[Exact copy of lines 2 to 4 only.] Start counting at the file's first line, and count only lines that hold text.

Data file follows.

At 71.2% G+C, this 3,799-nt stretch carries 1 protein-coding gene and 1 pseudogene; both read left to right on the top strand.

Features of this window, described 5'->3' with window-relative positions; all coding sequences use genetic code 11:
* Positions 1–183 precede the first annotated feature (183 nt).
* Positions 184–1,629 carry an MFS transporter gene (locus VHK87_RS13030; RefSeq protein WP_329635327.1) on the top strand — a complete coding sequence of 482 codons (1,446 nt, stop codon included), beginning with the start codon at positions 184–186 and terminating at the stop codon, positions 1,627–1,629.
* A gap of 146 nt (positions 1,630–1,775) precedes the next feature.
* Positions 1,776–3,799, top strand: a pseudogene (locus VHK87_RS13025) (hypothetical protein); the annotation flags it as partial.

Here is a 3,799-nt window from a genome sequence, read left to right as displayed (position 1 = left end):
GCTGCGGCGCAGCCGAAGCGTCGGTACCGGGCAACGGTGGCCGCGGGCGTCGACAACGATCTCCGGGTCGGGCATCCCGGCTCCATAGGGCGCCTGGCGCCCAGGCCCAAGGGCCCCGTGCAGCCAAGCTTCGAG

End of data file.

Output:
Features of this window, described 5'->3' with window-relative positions; all coding sequences use genetic code 11:
* Positions 1–183 precede the first annotated feature (183 nt).
* Positions 184–1,629 carry an MFS transporter gene (locus VHK87_RS13030; RefSeq protein WP_329635327.1) on the top strand — a complete coding sequence of 482 codons (1,446 nt, stop codon included), beginning with the start codon at positions 184–186 and terminating at the stop codon, positions 1,627–1,629.